Astronomical Doubts About 2012


The year 2012 is drama like a badly behaved celebrity. Frightful rumors and story are spreading. Already more than a half dozen books are advertising, to eager fans, astronomical fears on 2012 End Times..

Anyone who cruises the internet or all-night talk radio knows why. The olden Maya of Mexico and Guatemala kept a agenda that is about to roll up the red carpet of time, swing the solar organization into transcendental arrangement with the heart of the Milky Way, and turn Earth into a bowling pin for a rogue planet caption down our alley for a strike.

None of it is true. People you know, however, are likely becoming a bit frightened that modern astronomy and Maya secret are indeed conspire to bring our doom. If people know you're an astronomer, they will swiftly be asking you all about it.

Birth of a Notion

We've had similar scares in the topical past, but none quite like this. The last time the globe got all worked up over the magical turning of a calendar was the false Millennium of Jan. 1, 2000. Never mind the actual Y2K computer-date bug. True-believer authors (and their imitators) published scary and/or hopeful books about the moment's farsighted potential to catch an immense cosmic wave and change everything for moreover good or ill. Borrowing a forecast from Nostradamus, the 16th-century French riddler, author Charles Berlitz predicted calamity in his 1981 book Doomsday 1999. Berlitz (fresh off books on Atlantis and the Bermuda Triangle), warn that 1999 could inflict flood, famine, pollution and a shift of Earth's compelling poles. He also spotlighted the planetary alignment of May 5, 2000, and warned that it can bring solar flares, severe earthquakes, "land changes" and "seismic explosions."

In the 1990s an entire "Earth Changes" pressure group swelled into being as the end of the century neared, with all sorts of Millennial outlook -- earthquakes, plagues, polar axis shifts, continents sliding into the sea, Atlantis rising and more. In England, the Sun tabloid predicted a "marvelous millennium of joy, peace, prosperity."

When Jan. 1, 2000, came and went with nothing inferior than ski-lift passes printing the date as 1900, the focus shifted to "5/5/2000" several months later. Most believers in the power of planetary alignments forgot the failure of earlier lineups to induce disaster. The "Jupiter Effect" cataclysm predicted for March 10, 1982 (named for the 1974 book about it by John Gribbin and Stephen Plagemann) commanded headlines but never materialize.

Throughout history, end-of-the-world movements missing their mark number in the "hundreds of thousands at the very least, says Richard Landes, historian at Boston University and director of its Center for Millennial Studies. But people eager for the world to end are not to be denied, and this time, of course, all will be different.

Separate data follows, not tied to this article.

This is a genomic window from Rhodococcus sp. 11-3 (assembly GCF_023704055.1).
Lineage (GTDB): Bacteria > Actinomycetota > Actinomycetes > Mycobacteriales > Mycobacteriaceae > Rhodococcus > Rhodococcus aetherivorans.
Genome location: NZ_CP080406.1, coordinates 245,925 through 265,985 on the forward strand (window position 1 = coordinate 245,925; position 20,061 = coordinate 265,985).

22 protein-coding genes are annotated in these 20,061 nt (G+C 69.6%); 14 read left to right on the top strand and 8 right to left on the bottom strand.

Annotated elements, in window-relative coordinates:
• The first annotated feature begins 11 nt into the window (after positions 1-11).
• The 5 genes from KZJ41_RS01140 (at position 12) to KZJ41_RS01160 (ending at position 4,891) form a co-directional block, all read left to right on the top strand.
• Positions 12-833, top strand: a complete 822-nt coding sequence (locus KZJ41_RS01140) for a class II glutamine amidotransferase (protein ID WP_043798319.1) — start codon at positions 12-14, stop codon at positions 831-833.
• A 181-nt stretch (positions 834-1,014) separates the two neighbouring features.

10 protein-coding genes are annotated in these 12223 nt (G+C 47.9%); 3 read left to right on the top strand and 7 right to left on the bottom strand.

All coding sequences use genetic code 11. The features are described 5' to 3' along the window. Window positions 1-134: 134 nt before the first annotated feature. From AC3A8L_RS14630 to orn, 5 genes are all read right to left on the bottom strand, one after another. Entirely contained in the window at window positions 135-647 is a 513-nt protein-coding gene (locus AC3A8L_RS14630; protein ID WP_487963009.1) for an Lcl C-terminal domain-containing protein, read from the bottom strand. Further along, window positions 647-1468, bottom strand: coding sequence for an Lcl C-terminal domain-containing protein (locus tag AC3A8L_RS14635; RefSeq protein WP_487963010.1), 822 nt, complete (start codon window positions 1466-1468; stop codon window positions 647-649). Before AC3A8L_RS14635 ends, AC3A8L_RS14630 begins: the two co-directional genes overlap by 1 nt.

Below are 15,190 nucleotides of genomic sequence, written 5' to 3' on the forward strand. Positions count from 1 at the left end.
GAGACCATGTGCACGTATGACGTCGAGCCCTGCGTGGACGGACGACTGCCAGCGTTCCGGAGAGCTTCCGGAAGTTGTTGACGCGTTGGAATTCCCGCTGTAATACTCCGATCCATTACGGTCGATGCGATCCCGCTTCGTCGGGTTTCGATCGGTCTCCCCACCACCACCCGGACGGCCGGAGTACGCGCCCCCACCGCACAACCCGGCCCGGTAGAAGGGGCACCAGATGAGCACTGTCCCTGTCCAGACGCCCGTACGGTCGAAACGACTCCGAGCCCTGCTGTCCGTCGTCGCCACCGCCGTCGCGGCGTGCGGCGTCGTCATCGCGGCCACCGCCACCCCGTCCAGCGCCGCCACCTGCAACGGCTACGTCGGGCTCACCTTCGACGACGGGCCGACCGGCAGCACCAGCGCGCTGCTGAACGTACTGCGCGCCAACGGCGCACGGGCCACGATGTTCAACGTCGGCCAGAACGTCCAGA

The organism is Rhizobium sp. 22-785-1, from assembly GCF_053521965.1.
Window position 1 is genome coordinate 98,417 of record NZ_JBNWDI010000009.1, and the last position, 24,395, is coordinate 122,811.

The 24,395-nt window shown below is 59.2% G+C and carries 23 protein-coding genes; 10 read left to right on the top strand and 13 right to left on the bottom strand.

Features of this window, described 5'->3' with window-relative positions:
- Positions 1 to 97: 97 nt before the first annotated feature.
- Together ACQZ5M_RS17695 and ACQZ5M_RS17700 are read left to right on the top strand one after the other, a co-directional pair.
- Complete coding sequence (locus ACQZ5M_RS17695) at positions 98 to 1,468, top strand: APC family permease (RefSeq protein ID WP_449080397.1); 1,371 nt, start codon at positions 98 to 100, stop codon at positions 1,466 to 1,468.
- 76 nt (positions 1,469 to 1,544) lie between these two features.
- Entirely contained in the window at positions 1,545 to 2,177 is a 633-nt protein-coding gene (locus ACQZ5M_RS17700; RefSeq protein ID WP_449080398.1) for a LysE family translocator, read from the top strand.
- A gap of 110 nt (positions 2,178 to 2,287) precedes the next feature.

Galactic Guessing Games

Fast-forward to 1995. That year John Major Jenkins package several of these themes into Maya Cosmogenesis 2012. According to Jenkins, the winter-solstice point and the centerline of the Galaxy will line up exactly on Dec. 21. Arguing that this goaded the Maya to contrive the datebook to end on that date, Jenkins concludes that it will be "a tremendous conversion and opportunity for spiritual growth, a transition from one world age to another."

In fact, astronomy cannot pinpoint such a "galactic alignment" to inside a year, much less a day. The alignment depends on the rather uninformed modern definition of the galactic equator, and/or the visual appearance of the Milky Way. There is no defined definition of the Milky Way's edges -- they are very vague and depend on the clarity of your view. (Jenkins says that he personally well-known the Milky Way's edges by recital it from 11,000 feet, far above anywhere the Maya lived.) So to give a precise illustration location for its centerline is not meaningful.

Jenkins did accept that the winter-solstice Sun actually crosses the center of the Milky Way anytime between 1980 and 2016. Elsewhere he expands this come close to zone to a 900-year period, and settles for an imprecise alignment to which Dec. 21, 2012, is illogically and circularly assigned. Real astronomy does not support any match sandwiched between the Baktun-13 end date and a galactic alignment. The advocates both admit and ignore this discrepancy.

It's almost a sidelight that the iciness-solstice sun will never actually "eclipse" the galaxy's true center, the point like radio source marking the Milky Way's vital black hole. Moreover, the winter-solstice sun won't even pass contiguous to it on the sky for another 200 years. What did the Maya themselves think about End Times? There is no evidence that they saw the calendar and a world age ending in either transcendence or calamity on December 21, 2012. Some Maya Long Count texts refer to dates many baktuns past 13 and even into the next piton and beyond. For case, a dedication commissioned in the 7th century A.D. by King Pacal of Palenque predicts that an anniversary of his accession would be commemorating on Oct. 15, 4772.

In all of the Long Count texts discovered, transcribed, and translated, only one mentions the key date in 2012: Monument 6 at Tortuguero, a Maya site in the Mexican situation of Tabasco. The text is damaged, but what relics do not imply the end of time.